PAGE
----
The more detrimental economic impact from the wakeboarding park would be on the land, where it would have a negative effect on the development possibilities of Lot 1. Lot 1 is owned by the Port of Hood River and will be the capstone project of the Waterfront Business Park. So far, the Port has tried to separate their consideration of the cable park proposal from their planning of  Lot 1. This can’t be done. The very thing that makes Lot 1 unique and valuable is that it is waterfront property. Activities on the water will determine what is possible on land. The Port wants to create family wage jobs and quality development, but the businesses that the Port hopes to attract will not want to be next door to a wakeboard amusement park. Of the 40 plus cable parks in the US, not a single one is located in an urban area dense with next-door businesses, most are located in the middle of nowhere with no neighbors at all.

Through the Port of Hood River, the public owns both the basin and Lot 1. We should look at the project as investors: what use of the water best supports economic development on land? What effect does a cable park have on property values? Are cable parks compatible with high-tech and other businesses? It would be very short-sighted to approve a project that generates a handful of seasonal low-paid jobs but drives away businesses that create large numbers of family wage jobs.

12. If not the cable park, then what? What is your alternative vision for the basin?

The basin could be magical. It is at the center of our waterfront–it should be its centerpiece. We envision the western shore of the basin as a linear park organized around a variety of paddle sports and other less intense water recreation. There would be a beautifully landscaped waterside path punctuated with larger community gathering spaces and seating overlooking the water. The design would increase opportunities for recreation and make them more convenient by enhancing and adding to the number of water access points. Along with improving the road and parking at Slackwater Beach, additional water access would be created with a couple of new docks at the southern end (near where the Kayak Shed is now). A few buildings would be placed at the lower level near the water for locally owned businesses to run schools/rentals for stand up paddleboard, kayaks, windsurfers and other small boats. There would be storage facilities for SUP and kayaks to make life easier for local users. A little bit of commercial activity –like cafes and an ice cream stand–would be mixed in. On the eastern shore of the basin, trees and other native plantings would be added to restore riparian habitat for wildlife.

Contrast this vision with what will happen on the western shore of the basin if the cable park is put in. There will be a path but no public access to the water itself except at the north end of Slackwater Beach. There will be no need for water access because the public won’t be allowed to use that water. It will be a “look but you can’t touch” zone where the public’s interaction with the water of the basin is limited to watching the wake boarders go round. Or –during the six months of the year when the park isn’t operating–watching sliders, ramps, and off limits private docking just sit there spoiling the view.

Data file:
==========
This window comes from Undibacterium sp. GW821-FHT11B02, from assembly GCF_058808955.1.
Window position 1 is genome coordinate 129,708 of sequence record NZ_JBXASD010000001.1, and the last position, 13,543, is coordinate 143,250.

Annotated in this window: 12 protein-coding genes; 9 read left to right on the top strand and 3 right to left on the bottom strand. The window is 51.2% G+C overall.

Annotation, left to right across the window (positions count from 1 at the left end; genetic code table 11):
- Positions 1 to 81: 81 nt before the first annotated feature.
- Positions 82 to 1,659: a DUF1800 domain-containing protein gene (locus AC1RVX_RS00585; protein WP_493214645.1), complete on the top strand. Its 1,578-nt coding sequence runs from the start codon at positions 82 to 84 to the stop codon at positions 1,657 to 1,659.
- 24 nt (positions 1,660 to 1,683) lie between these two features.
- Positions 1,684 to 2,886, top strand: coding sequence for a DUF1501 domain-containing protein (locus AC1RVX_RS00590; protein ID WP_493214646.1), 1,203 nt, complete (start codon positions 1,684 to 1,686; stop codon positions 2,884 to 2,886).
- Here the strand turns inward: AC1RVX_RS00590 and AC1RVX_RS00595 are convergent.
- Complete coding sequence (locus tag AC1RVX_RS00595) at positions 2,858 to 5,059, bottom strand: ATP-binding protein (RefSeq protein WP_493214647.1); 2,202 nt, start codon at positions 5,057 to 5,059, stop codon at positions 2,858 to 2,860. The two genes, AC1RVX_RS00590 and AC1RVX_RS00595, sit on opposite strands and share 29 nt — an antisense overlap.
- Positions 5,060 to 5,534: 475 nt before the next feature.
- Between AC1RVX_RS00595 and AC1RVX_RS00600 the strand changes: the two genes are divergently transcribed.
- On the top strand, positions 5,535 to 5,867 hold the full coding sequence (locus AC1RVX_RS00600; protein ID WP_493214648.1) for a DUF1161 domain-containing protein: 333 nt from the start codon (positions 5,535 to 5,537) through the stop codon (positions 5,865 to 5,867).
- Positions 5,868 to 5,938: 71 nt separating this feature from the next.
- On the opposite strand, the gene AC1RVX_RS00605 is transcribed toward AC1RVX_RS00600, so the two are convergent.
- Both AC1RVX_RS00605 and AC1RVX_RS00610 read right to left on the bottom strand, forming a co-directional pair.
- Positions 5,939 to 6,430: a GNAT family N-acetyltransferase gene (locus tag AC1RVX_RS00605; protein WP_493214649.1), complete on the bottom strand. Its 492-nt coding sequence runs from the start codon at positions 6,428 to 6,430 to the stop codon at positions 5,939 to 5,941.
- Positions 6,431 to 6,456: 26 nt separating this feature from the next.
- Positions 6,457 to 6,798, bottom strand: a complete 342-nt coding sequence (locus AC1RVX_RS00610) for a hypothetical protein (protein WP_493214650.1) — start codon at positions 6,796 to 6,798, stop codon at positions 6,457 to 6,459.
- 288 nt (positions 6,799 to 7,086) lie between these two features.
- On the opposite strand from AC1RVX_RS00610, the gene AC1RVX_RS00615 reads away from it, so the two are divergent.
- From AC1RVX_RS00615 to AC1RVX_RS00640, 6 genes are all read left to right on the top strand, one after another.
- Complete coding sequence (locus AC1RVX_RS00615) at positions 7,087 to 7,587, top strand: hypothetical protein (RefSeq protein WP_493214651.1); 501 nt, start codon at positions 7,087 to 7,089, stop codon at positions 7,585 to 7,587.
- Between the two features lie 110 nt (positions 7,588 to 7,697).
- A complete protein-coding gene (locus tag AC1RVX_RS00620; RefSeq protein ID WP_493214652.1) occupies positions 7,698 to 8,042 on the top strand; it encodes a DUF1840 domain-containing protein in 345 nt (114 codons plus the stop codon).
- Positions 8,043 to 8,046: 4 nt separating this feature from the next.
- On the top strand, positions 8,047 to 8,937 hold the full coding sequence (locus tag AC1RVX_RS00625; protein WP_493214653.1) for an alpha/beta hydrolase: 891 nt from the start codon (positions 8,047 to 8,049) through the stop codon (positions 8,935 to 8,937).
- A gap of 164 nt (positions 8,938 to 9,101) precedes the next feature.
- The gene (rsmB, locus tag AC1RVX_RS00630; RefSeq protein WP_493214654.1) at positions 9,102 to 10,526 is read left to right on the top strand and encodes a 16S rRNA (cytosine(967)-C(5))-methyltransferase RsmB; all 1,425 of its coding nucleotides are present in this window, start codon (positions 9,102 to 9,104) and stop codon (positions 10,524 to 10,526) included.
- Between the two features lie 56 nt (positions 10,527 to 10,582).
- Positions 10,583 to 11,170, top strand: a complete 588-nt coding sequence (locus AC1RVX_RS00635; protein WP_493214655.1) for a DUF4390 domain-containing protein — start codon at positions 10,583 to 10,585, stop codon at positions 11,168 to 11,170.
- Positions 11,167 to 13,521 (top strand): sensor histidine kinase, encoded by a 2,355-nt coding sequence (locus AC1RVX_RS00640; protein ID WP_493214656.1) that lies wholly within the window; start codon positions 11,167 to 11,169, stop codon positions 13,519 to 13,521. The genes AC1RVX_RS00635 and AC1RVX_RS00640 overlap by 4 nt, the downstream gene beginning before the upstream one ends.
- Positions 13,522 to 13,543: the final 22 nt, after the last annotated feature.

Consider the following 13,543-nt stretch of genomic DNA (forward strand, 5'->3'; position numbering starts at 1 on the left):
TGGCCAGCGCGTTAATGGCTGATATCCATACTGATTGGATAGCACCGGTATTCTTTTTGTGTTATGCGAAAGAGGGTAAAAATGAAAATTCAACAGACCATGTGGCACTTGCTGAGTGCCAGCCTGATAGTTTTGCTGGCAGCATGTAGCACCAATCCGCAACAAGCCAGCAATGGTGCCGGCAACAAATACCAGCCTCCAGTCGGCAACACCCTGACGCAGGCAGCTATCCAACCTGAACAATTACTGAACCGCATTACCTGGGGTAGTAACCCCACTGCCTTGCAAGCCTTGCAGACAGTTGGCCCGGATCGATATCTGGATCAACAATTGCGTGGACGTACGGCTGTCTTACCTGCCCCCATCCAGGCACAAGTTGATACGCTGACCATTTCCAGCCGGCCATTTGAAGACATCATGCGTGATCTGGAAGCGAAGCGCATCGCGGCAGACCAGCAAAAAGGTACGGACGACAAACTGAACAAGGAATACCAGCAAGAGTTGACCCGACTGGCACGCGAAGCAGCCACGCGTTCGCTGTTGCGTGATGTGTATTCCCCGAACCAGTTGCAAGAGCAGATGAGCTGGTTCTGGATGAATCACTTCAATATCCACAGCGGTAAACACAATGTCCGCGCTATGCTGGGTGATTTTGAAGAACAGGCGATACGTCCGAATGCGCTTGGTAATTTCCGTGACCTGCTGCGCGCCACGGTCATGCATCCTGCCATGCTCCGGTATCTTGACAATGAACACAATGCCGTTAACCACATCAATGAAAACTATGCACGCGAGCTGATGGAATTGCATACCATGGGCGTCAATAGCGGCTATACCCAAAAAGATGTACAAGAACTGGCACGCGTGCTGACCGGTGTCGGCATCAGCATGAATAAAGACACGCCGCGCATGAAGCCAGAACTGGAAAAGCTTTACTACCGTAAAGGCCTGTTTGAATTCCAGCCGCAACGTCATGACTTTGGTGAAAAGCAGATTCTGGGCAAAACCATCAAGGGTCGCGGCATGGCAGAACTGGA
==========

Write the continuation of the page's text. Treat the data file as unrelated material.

The Port owns 95% of the basin and 90% of its shoreline. The basin should be used to enhance the value of the Port’s land assets, instead, the cable park would constrict other development opportunities. The Port will need to answer these questions in making its decision: Does the cable park represent the best use of the basin? Will it provide the most economic development for our area? Will it add the most to our quality of life? We get a better payback on every level, by investing in enhancing the kinds of uses that have already taken hold there the last couple of years–SUP, kayak, beginning windsurfing etc. We think our alternative vision is much more likely to result in a waterfront that is attractive to tourists and beloved by locals.

13. What are the impacts of the cable park on wildlife habitat?

Many birds and other wildlife make their home at the basin–from swallows and bald eagles to night herons and great osprey.  There are even beaver that use the basin.  A professional bird biologist conducted an assessment of the birds that use the basin and documented over 28 bird species in just a short survey.  After reviewing plans for the cable park the longtime bird biologist concluded that ” the proposed project would significantly reduce the value of the existing avian habitat as a result of human disturbance from both the cable park and adjacent development.”  He also found that 85 to 90% of the current bird species in the basin would no longer use it if the cable park was constructed.  While the developer has not yet conducted an impact assessment for the project, there is no question that putting a wake board amusement park in the boat basin would seriously reduce its value for wildlife.